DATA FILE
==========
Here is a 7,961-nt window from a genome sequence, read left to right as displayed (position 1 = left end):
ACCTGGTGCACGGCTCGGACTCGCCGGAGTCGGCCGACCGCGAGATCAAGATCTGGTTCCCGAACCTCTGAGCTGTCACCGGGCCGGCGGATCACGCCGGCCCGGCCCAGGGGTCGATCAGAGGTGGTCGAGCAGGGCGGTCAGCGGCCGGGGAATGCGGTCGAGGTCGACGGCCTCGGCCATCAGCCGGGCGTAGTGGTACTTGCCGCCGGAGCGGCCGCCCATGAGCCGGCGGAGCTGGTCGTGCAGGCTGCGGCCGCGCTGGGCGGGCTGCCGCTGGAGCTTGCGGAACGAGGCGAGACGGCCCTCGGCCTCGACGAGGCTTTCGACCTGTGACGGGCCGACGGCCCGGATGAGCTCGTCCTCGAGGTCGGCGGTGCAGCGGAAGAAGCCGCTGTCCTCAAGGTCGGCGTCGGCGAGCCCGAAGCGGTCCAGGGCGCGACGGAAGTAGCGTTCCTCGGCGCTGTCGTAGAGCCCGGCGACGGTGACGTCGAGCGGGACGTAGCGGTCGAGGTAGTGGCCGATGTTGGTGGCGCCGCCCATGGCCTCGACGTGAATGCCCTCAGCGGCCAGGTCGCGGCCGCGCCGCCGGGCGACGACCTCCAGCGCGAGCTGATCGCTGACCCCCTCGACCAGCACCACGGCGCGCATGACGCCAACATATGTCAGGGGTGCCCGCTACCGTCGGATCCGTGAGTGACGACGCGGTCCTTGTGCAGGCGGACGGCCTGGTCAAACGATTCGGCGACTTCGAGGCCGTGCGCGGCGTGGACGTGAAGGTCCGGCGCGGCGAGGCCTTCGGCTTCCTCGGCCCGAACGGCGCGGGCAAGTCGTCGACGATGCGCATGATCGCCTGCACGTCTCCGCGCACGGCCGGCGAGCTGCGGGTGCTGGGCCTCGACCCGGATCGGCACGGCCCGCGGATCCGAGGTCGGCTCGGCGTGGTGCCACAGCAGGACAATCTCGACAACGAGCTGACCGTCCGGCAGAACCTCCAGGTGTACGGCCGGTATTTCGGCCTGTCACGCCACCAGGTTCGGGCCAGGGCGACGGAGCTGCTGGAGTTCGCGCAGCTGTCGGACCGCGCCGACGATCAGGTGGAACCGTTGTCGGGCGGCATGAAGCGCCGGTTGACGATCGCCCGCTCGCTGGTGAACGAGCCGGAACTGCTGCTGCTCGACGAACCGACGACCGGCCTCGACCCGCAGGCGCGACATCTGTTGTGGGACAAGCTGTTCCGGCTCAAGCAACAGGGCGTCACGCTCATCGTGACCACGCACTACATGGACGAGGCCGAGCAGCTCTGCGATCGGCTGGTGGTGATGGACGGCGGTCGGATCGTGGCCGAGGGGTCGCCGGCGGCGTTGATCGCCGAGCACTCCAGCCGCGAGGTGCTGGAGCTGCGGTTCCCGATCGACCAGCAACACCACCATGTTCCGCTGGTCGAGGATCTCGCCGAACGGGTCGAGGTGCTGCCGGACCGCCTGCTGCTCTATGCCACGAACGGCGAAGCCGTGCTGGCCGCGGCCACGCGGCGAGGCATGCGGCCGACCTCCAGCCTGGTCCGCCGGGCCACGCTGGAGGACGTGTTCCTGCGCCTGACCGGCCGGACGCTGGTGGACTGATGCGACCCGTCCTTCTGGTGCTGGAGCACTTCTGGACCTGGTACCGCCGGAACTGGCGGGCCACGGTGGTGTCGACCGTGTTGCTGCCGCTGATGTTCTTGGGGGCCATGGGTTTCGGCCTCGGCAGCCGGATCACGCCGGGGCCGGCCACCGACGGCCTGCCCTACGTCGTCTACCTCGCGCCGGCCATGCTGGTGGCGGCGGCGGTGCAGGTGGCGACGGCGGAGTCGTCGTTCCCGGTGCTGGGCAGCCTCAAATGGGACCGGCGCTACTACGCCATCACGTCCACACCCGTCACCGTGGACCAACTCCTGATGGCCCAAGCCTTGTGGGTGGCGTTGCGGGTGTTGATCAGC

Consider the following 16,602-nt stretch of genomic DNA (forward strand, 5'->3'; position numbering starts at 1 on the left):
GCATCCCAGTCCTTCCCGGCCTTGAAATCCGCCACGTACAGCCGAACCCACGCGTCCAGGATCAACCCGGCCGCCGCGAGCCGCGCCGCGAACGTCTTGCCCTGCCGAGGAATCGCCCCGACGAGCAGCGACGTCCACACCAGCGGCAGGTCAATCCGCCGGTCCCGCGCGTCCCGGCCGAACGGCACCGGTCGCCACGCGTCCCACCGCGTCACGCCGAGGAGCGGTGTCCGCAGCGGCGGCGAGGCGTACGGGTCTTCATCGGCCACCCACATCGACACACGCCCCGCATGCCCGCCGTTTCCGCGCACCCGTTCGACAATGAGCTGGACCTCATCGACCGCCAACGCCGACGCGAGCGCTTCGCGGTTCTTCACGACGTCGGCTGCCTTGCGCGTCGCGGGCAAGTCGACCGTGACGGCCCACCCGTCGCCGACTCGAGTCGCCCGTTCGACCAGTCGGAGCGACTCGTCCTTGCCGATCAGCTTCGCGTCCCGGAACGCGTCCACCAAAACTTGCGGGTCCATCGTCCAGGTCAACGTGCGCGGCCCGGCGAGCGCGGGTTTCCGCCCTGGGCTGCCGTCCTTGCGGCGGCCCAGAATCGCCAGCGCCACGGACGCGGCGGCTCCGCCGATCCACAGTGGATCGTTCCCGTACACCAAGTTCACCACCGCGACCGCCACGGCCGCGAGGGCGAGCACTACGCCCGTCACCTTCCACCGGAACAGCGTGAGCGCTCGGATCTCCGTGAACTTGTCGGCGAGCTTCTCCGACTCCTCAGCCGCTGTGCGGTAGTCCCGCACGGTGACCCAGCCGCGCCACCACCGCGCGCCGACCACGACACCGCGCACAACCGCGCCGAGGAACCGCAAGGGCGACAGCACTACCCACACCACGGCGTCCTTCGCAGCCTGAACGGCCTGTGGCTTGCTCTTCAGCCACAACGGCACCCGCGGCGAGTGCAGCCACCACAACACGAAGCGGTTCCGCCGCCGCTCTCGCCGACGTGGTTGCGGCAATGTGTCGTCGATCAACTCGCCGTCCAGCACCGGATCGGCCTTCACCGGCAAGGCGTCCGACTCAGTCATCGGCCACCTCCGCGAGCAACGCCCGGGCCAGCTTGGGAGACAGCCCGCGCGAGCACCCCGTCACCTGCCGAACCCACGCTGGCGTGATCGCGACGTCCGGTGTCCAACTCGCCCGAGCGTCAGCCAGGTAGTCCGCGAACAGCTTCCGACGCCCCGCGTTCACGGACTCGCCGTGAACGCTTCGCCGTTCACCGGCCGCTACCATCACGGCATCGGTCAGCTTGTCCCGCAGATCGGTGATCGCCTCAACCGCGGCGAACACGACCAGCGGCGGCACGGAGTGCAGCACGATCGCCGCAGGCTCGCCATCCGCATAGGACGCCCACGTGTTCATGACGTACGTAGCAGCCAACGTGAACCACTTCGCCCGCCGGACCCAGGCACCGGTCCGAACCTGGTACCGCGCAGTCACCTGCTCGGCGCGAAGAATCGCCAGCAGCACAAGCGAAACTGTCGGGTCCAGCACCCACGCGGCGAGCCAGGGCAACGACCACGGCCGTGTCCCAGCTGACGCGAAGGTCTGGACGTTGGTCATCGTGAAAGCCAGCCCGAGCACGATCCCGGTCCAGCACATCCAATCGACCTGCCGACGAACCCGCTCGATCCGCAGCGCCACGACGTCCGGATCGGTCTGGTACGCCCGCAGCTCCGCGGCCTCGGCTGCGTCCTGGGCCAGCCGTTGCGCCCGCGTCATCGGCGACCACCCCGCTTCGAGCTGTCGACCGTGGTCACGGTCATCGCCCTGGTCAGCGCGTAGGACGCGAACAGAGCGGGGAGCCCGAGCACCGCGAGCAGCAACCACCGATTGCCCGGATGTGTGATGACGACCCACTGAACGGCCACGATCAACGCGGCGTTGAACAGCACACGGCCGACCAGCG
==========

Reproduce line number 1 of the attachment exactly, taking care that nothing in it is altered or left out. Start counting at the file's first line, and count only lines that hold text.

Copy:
Here is a 7,961-nt window from a genome sequence, read left to right as displayed (position 1 = left end):